10 Facts About Peter Blake

Written by - MyArtBroker
100 Sources Of Pop Art by Peter Blake100 Sources Of Pop Art © Peter Blake 2014
Toni Clayton

Toni Clayton, American Pop & Modern Specialist

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Plagued by Pop, Sir Peter Blake's work is shaped by the big brands and names of his time. Blake is the artist behind one of the most iconic album covers of all time, The Beatles' Sgt. Pepper's Lonely Hearts Club Band, and his art continuously reflects his obsession with pop culture.

100 Sources Of Pop Art by Peter Blake100 Sources Of Pop Art © Peter Blake 2014
1.

Blake was one of the first Pop Artists in Britain.

Blake's eclectic visual work makes reference to the big brands and celebrities of his time. Blake was one of the first British artists to adopt this distinctly American-inspired Pop approach, established by Andy Warhol.

2.

Blake originally trained as a printmaker and draughtsman.

When studying at Gravesend School of Art, Blake trained in wood engraving, silversmithing, and a range of other crafts. After his time here, Blake went on to study graphic design at the Royal College of Art before he was eventually accepted by the paintings school. Blake's training as a graphic designer is clearly apparent in his thoughtfully considered compositions.

Self-Portrait With Badges by Peter BlakeImage © Tate / Self-Portrait With Badges © Peter Blake 1961
3.

Many of Blake's works refer to classical paintings.

Though Blake makes deliberate reference to pop culture icons of his time, he also classical British painting by the likes of Thomas Gainsborough. In his Self-Portrait With Badges, Blake stages his self-portrait with pop culture props rather like 17th century portrait paintings.

4.

Blake is also inspired by literature.

Blake moved to Bath in 1969, and gradually turned his attention from figures of mass media to British folklore and Shakespeare. As well as these more historic sources of inspiration, he also increasingly created works inspired by Through The Looking Glass.

Sergeant Pepper's Lonely Hearts Club Band © Peter Blake 2007 - MyArtBrokerSergeant Pepper's Lonely Hearts Club Band © Peter Blake 2007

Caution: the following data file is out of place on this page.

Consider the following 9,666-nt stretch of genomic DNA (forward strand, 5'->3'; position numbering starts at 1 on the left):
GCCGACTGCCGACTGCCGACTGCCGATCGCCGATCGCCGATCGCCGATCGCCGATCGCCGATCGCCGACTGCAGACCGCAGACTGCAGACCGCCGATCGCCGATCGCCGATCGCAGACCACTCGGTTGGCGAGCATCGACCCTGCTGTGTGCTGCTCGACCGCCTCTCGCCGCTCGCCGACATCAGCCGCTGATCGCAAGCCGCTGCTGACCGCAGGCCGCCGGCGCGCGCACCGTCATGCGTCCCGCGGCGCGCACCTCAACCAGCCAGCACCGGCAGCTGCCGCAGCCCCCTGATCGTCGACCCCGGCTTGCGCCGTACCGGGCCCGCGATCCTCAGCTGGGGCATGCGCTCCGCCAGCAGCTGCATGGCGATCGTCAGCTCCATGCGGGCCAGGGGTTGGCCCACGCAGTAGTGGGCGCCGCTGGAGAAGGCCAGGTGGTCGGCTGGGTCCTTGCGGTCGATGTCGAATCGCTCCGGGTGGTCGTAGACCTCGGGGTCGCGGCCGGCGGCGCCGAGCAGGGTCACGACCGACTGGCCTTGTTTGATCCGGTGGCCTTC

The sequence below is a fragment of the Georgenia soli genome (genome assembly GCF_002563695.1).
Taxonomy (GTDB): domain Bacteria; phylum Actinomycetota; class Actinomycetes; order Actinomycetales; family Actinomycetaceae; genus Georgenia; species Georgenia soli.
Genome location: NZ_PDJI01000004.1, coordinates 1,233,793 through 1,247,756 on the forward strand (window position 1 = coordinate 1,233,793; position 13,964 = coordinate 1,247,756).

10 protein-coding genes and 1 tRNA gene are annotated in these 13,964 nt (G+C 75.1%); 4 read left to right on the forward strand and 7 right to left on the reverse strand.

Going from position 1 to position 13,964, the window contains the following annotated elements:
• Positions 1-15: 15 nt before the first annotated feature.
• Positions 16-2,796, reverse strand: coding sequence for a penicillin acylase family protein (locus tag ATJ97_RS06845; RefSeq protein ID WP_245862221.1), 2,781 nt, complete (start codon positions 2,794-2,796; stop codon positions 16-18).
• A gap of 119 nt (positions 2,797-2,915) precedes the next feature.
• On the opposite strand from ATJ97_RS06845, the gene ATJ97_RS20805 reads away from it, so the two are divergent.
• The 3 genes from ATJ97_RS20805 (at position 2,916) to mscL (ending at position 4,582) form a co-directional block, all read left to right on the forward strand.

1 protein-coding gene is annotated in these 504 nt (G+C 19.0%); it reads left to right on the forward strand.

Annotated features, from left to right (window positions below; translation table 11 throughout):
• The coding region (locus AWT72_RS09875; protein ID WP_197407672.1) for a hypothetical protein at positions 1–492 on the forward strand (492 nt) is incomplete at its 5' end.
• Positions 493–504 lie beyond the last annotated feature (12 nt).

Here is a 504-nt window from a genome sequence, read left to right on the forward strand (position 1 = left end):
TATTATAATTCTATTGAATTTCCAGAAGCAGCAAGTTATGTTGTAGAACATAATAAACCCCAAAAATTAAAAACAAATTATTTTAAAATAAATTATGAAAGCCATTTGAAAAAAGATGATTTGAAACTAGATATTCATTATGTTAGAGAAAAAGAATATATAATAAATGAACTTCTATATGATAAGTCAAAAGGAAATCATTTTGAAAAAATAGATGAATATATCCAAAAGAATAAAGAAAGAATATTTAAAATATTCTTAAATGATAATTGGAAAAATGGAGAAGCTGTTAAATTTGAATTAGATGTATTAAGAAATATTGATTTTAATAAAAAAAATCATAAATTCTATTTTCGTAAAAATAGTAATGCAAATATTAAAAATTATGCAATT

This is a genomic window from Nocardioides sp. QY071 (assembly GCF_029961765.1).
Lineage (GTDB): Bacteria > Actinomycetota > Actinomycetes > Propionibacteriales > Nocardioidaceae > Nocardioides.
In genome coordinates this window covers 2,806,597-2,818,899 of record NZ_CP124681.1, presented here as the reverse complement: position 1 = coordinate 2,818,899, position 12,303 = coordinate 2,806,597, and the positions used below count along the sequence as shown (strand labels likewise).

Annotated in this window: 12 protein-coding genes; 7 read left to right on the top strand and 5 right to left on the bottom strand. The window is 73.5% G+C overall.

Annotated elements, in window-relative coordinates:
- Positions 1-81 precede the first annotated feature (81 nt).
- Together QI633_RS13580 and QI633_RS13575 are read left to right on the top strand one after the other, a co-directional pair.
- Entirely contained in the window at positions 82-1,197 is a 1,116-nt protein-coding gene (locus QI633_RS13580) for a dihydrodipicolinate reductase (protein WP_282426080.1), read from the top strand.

5.

Blake co-designed the iconic cover art for The Beatles' Sgt. Pepper's Lonely Hearts Club Band.

In 1967, The Beatles prepared to release their eight studio album, Sgt. Pepper's Lonely Hearts Club Band. With art-direction by Robert Fraser, the album cover art was designed by Blake and his then-wife Jann Haworth. The cover is considered one of the most iconic in history, and pictures the "fab four" surrounded by 70 of their heroes.

6.

Blake was awarded a knighthood for his services to art.

Back in 2002, Blake was recognised for his contributions to British art, and was invited to Buckingham Palace to receive his knighthood.

“Well, this is grand!” said Alice. “I never expected I should be a Queen so soon.” by Peter Blake“Well, this is grand!” said Alice. “I never expected I should be a Queen so soon.” © Peter Blake 1970
7.

Blake started a group called The Ruralists in the late 1960s.

In the late 1960s, around the same time Blake moved to Bath, he established an art group called The Ruralists. This group of like-minded creatives sought to capture the beauty of everyday life in rural British areas, a quiet contrast to his earlier Pop works.

8.

Many of Blake's paintings mimic collage.

With figures, motifs, and logos haphazardly positioned across his compositions, Blake's works appear like a tapestry of famed things and people in pop culture.

On The Balcony by Peter BlakeImage © Tate / On The Balcony © Peter Blake 1955-7
9.

Art historical references are integral to Blake's work.

Though references to contemporary pop culture phenomena is integral to Blake's work, he is also keen to allude to the traditions of art history. His seminal work On The Balcony, for example, references a famous painting by Edouard Manet and reveals Blake's constant mingling of past and present in his work.

10.

Blake's work comments on the omnipresence of mass media in our lives.

Throughout his works, Blake points towards the memorable logos and faces of pop culture. His tapestry-like works prove how ingrained these motifs and symbols are in our collective consciousness, and are a truly Pop expression of the effect of mass media in our lives.

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